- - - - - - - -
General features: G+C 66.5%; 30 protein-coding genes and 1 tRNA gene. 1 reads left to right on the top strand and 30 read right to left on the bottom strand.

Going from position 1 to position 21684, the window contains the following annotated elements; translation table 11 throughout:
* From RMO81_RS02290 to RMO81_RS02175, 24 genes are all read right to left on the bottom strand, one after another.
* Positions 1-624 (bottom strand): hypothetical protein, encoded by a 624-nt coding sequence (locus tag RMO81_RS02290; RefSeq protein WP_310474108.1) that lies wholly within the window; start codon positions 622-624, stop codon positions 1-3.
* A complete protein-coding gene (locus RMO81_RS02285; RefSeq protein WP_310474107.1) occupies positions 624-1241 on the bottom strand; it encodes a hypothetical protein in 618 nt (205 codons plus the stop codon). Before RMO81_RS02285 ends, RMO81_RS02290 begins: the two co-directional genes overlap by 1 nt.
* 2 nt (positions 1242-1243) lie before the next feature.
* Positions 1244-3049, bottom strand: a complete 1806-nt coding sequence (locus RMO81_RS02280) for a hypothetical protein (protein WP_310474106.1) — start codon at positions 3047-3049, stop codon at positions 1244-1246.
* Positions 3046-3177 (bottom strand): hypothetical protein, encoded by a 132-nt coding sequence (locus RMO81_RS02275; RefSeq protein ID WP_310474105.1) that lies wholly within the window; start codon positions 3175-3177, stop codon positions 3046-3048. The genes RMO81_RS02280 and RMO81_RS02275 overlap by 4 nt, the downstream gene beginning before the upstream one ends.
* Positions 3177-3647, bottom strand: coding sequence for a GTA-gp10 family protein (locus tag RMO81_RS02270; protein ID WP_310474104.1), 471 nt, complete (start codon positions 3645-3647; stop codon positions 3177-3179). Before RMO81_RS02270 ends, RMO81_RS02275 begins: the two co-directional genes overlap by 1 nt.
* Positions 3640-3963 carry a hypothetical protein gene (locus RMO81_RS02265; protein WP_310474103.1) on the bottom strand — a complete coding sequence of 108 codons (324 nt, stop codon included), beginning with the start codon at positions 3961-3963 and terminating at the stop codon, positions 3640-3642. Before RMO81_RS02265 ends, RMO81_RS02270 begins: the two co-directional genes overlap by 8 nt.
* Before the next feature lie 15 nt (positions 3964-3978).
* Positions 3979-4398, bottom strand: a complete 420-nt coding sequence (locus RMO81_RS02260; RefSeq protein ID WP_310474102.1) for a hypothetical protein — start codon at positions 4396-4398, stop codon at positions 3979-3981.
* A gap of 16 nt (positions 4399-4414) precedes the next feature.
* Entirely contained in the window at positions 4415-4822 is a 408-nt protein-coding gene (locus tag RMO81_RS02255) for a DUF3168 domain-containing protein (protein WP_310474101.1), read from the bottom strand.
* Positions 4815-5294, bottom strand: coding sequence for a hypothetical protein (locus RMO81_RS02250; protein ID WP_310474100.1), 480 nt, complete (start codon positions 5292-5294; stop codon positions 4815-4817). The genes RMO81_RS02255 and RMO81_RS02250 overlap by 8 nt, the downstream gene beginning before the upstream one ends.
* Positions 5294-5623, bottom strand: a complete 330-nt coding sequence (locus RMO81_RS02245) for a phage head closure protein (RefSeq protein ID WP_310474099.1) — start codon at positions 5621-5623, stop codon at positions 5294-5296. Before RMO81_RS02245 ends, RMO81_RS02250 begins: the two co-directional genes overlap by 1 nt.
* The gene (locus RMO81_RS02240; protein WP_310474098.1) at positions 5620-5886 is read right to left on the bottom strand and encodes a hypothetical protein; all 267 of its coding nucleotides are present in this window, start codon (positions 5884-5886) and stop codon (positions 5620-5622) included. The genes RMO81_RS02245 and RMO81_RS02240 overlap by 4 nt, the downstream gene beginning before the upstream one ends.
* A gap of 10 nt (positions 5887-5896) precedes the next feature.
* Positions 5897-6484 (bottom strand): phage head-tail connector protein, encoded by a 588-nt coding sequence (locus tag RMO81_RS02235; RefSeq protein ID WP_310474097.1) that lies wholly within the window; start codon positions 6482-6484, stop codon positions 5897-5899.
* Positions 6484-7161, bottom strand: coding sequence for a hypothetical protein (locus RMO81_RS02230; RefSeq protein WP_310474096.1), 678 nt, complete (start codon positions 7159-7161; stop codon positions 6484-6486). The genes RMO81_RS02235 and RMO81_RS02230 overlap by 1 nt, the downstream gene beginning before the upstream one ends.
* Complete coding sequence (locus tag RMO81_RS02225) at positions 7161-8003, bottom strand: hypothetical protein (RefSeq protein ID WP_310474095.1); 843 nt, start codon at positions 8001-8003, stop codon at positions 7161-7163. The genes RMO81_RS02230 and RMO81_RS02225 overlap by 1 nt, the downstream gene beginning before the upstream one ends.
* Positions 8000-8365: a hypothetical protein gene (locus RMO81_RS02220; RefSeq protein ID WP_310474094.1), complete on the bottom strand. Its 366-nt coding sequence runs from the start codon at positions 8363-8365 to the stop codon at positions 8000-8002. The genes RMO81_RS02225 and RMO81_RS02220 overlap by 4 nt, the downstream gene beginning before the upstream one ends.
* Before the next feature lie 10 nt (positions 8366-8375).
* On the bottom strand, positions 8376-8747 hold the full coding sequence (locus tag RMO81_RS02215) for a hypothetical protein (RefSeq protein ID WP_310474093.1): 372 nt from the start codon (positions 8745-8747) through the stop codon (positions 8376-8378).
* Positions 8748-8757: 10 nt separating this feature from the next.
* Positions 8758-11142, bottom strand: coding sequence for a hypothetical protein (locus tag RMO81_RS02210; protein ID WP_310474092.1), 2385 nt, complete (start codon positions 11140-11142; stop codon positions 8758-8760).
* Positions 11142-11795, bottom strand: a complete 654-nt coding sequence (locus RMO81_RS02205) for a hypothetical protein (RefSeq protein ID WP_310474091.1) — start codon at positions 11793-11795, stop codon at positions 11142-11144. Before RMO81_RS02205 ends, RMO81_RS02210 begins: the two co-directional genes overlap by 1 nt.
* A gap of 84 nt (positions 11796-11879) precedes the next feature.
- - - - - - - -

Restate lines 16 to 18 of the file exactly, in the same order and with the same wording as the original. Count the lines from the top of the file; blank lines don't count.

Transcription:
* Positions 5294-5623, bottom strand: a complete 330-nt coding sequence (locus RMO81_RS02245) for a phage head closure protein (RefSeq protein ID WP_310474099.1) — start codon at positions 5621-5623, stop codon at positions 5294-5296. Before RMO81_RS02245 ends, RMO81_RS02250 begins: the two co-directional genes overlap by 1 nt.
* The gene (locus RMO81_RS02240; protein WP_310474098.1) at positions 5620-5886 is read right to left on the bottom strand and encodes a hypothetical protein; all 267 of its coding nucleotides are present in this window, start codon (positions 5884-5886) and stop codon (positions 5620-5622) included. The genes RMO81_RS02245 and RMO81_RS02240 overlap by 4 nt, the downstream gene beginning before the upstream one ends.
* A gap of 10 nt (positions 5887-5896) precedes the next feature.